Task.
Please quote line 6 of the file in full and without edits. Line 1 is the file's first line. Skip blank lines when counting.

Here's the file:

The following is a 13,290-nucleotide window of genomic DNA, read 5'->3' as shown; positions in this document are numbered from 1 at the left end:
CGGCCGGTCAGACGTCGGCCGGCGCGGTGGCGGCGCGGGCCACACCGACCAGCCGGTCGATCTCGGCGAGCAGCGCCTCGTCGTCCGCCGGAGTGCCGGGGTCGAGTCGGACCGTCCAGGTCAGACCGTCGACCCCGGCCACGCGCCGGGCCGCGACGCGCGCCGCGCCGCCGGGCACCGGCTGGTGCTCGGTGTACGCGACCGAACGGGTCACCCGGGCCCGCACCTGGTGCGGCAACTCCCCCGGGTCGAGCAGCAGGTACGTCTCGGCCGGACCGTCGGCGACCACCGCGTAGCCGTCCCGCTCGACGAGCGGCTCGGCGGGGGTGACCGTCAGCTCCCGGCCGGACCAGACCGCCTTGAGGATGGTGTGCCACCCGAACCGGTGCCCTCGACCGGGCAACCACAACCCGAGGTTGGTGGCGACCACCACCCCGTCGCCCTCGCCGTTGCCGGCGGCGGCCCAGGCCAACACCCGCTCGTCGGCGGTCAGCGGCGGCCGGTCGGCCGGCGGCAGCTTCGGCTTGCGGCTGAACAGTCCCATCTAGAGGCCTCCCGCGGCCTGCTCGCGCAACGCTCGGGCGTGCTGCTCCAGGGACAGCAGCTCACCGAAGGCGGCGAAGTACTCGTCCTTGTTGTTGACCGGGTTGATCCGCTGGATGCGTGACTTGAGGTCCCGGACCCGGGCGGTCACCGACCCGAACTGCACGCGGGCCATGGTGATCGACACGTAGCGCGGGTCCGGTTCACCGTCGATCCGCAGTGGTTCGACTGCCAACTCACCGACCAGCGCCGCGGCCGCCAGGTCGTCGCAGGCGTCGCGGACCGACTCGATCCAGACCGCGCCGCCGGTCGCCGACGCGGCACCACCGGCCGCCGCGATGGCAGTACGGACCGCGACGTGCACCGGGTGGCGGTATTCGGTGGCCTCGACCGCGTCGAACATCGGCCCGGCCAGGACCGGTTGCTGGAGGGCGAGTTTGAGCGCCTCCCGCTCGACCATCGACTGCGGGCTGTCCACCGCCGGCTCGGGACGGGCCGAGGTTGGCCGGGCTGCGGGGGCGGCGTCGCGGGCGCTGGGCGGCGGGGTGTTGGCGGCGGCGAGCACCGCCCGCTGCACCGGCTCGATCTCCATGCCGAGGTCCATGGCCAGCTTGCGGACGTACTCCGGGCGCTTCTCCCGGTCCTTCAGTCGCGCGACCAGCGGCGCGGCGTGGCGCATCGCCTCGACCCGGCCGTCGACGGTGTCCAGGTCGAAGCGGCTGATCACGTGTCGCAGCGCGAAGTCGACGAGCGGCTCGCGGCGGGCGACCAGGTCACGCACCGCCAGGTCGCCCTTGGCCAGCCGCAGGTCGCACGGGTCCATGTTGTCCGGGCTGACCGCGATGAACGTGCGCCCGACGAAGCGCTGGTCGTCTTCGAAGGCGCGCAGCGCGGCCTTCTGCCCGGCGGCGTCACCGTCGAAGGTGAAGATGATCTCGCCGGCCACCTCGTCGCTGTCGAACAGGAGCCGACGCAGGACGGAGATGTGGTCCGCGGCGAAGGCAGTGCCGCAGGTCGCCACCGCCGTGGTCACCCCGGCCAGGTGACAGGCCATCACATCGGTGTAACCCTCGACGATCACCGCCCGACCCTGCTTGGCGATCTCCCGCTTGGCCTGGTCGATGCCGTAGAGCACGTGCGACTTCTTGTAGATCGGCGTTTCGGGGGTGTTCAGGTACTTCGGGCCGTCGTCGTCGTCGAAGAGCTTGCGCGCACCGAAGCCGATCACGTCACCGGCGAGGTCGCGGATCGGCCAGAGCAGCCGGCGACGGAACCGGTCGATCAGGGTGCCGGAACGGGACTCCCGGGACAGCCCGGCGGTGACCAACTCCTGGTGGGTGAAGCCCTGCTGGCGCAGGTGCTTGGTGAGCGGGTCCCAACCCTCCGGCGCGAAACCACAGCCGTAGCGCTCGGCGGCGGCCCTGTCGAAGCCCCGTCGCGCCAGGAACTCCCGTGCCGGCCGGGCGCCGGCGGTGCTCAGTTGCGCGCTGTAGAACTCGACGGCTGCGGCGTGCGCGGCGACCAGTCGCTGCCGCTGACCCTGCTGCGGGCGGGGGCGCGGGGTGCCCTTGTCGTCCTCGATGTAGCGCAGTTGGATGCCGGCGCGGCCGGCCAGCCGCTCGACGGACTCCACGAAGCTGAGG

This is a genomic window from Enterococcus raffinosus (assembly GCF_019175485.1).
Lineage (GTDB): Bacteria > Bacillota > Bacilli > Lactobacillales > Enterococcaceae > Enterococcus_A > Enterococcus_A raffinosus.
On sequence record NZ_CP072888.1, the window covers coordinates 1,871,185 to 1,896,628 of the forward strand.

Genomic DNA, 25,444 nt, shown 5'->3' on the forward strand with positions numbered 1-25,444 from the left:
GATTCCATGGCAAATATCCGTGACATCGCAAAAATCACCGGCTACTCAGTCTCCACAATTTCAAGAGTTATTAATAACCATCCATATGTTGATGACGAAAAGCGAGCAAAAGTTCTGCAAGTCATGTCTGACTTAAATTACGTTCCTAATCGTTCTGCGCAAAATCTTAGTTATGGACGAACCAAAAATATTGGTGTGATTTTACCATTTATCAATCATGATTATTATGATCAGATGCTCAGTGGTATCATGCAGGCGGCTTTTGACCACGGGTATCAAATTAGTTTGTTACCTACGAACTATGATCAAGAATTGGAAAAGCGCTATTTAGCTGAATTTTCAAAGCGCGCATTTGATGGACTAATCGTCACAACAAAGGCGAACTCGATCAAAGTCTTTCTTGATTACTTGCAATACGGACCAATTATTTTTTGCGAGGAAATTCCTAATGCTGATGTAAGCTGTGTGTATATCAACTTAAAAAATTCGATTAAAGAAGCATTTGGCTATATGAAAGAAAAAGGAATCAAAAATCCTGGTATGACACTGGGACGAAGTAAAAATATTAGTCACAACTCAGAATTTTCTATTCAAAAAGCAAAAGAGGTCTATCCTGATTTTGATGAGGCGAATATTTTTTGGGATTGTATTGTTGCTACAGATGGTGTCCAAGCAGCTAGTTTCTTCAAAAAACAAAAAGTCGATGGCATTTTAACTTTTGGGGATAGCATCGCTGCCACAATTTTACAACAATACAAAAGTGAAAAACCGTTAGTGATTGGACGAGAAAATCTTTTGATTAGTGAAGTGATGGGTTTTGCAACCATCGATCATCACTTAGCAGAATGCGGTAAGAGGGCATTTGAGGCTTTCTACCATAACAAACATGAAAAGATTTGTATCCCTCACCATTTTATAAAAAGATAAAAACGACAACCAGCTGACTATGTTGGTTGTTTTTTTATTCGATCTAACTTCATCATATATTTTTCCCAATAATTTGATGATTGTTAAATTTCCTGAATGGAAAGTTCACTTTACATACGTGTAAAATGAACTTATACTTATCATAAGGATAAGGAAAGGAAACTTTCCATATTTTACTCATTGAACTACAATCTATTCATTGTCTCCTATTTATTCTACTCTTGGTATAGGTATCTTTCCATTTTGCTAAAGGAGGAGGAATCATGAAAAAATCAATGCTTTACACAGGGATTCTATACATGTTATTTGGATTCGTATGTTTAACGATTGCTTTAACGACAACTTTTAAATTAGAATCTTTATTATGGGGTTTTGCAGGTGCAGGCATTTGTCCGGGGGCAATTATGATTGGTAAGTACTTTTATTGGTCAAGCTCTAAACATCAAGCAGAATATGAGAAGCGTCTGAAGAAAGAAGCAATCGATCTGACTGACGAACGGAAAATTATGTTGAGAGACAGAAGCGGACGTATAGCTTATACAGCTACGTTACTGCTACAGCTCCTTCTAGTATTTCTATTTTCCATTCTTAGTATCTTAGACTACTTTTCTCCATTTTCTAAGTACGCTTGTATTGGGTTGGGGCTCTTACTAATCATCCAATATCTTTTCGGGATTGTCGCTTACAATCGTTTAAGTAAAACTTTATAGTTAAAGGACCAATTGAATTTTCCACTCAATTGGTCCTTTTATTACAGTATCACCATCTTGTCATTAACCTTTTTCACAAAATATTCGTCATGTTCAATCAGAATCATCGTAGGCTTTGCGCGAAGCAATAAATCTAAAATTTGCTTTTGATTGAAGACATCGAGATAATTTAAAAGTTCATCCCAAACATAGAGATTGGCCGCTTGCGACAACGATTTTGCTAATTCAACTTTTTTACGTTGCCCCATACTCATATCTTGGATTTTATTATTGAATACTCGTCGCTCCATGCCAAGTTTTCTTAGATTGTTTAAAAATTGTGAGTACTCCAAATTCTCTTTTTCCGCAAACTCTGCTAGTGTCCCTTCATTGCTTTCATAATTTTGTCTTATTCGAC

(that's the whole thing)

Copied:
Genomic DNA, 25,444 nt, shown 5'->3' on the forward strand with positions numbered 1-25,444 from the left: